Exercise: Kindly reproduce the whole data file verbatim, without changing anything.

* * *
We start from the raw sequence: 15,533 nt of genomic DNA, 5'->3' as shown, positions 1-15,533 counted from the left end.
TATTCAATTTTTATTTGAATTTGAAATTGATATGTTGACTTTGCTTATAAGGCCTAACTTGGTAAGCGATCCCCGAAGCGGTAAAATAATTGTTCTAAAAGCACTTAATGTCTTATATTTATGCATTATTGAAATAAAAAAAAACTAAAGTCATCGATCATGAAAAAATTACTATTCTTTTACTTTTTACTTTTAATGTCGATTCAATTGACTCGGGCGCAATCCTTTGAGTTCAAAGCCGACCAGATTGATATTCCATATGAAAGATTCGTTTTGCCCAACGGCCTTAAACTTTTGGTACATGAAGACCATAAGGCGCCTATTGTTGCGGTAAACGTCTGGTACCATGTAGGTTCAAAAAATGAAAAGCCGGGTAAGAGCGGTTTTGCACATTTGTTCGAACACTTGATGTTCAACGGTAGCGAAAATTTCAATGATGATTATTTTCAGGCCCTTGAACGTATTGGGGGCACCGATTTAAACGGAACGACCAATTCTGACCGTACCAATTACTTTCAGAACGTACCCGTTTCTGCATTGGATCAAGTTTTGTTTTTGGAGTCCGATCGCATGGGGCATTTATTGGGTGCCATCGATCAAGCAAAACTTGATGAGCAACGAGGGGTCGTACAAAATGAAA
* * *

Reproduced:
We start from the raw sequence: 15,533 nt of genomic DNA, 5'->3' as shown, positions 1-15,533 counted from the left end.
TATTCAATTTTTATTTGAATTTGAAATTGATATGTTGACTTTGCTTATAAGGCCTAACTTGGTAAGCGATCCCCGAAGCGGTAAAATAATTGTTCTAAAAGCACTTAATGTCTTATATTTATGCATTATTGAAATAAAAAAAAACTAAAGTCATCGATCATGAAAAAATTACTATTCTTTTACTTTTTACTTTTAATGTCGATTCAATTGACTCGGGCGCAATCCTTTGAGTTCAAAGCCGACCAGATTGATATTCCATATGAAAGATTCGTTTTGCCCAACGGCCTTAAACTTTTGGTACATGAAGACCATAAGGCGCCTATTGTTGCGGTAAACGTCTGGTACCATGTAGGTTCAAAAAATGAAAAGCCGGGTAAGAGCGGTTTTGCACATTTGTTCGAACACTTGATGTTCAACGGTAGCGAAAATTTCAATGATGATTATTTTCAGGCCCTTGAACGTATTGGGGGCACCGATTTAAACGGAACGACCAATTCTGACCGTACCAATTACTTTCAGAACGTACCCGTTTCTGCATTGGATCAAGTTTTGTTTTTGGAGTCCGATCGCATGGGGCATTTATTGGGTGCCATCGATCAAGCAAAACTTGATGAGCAACGAGGGGTCGTACAAAATGAAA